Decomposing household income by household size in absolute numbers of individuals rather than as relative proportions in Fig. 3, we observe nuances masked by the Gini Index. Households of one exhibited the greatest jump in inequality in Fig. 2, but Fig. 3 shows us that this inequality is understated: we observe the greatest demographic growth in households of one (and two), and most of this growth was sequestered in the lowest income bracket (those earning HK$0 to HK$9,999 per month). More than a portrait of inequality, this sensitizes us to a growing issue of poverty.

Fig. 3: Number of households at various levels of household income in thousands, differentiated by sizes of household (1996–2020).
figure 3

Sources: Author’s calculations based on data from the Census and Statistics Department of Hong Kong (2021b).

Household sizes of two, which showed the greatest inertia in the Gini Index calculated with Eq. (2) in Fig. 2, show growing inequality in Fig. 3, as the absolute numbers of people in the highest (those making HK$80,000 or more per month) and lowest income brackets (HK$0 to HK$9,999 per month) have grown the most. This sensitizes us to the problem of the Gini Index as a scaled measure, where, even using configurations at a group level with Eq. (2), it is insensitive to social mobility and changes in income when upper and lower bounds exhibit symmetry in scalar changes.

Household sizes of three and four showed declines in inequality in Fig. 2, but we observe in Fig. 2 that this owes to a steep decline in the number of households with the lowest income (HK$0 to HK$9,999 per month). In a similar vein, households of five or more persons were shown to stagnate in Fig. 2, but this masks the greatest demographic collapse out of all household sizes. Examining economic means expressed in absolute numbers in Fig. 3 rather than relative scales in Fig. 3 thus warns us not to overinterpret declines or stagnation in the Gini as the equitable redistribution of economic means, but rather, as a trend in social mobility rooted in a dislocation between economic pressures and individual economic means. Reconciling these declines in the Gini Index with the large growth in the number of households of one and two persons, it is more plausible that a greater number of people are being siphoned into lower incomes over time and that those earning the lowest income have not been able to afford to get married or have children (and co-reside with them). This is also reflected in the general inverted relationship between household size and number of households over time in all households in Fig. 3, signaling aggregate shifts in the general population from larger household sizes to smaller ones.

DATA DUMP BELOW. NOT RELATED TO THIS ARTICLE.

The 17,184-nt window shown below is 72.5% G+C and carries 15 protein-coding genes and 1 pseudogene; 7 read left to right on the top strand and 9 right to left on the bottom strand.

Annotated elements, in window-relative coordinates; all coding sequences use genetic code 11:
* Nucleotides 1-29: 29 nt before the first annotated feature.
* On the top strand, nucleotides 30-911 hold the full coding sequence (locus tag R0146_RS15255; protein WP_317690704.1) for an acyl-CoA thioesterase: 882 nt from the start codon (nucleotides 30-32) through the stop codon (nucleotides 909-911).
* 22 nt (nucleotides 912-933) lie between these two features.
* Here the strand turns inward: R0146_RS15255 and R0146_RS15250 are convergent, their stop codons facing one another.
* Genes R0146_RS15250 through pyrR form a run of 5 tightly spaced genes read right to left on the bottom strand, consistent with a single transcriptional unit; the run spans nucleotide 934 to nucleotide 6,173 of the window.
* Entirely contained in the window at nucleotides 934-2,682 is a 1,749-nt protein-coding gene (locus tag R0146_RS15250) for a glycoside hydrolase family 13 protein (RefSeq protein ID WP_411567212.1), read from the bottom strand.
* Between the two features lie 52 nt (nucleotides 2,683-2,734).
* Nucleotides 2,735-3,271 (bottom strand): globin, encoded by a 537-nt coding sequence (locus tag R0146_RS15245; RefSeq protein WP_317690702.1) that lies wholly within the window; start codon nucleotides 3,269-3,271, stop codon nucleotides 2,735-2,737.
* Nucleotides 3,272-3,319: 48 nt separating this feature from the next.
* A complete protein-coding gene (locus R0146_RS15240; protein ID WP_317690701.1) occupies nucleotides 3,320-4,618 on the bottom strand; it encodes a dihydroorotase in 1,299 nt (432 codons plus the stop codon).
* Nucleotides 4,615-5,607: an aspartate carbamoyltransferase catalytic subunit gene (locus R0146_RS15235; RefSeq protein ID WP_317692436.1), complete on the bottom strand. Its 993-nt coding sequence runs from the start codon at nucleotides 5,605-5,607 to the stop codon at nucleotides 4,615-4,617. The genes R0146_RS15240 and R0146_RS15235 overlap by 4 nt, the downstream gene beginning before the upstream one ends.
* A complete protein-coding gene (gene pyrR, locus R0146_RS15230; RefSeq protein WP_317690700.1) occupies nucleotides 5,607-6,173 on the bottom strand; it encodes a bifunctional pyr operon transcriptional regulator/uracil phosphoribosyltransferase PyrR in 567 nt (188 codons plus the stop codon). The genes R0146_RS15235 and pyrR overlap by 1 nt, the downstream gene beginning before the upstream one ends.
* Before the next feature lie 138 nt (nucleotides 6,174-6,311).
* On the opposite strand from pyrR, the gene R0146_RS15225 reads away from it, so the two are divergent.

Underwritten in the limitations of the Gini Index (and adherent configurations, Eqs. (1) and (2)) as its measure is the identification of the growing problem of—and need to examine—material deprivation. Adopting a cost-of-living approach thus leads us to evaluate the poverty rate using the standard measure of poverty as a proportion of median income, Eq. (3), and on the basis of real cost-of-living, Eq. (6).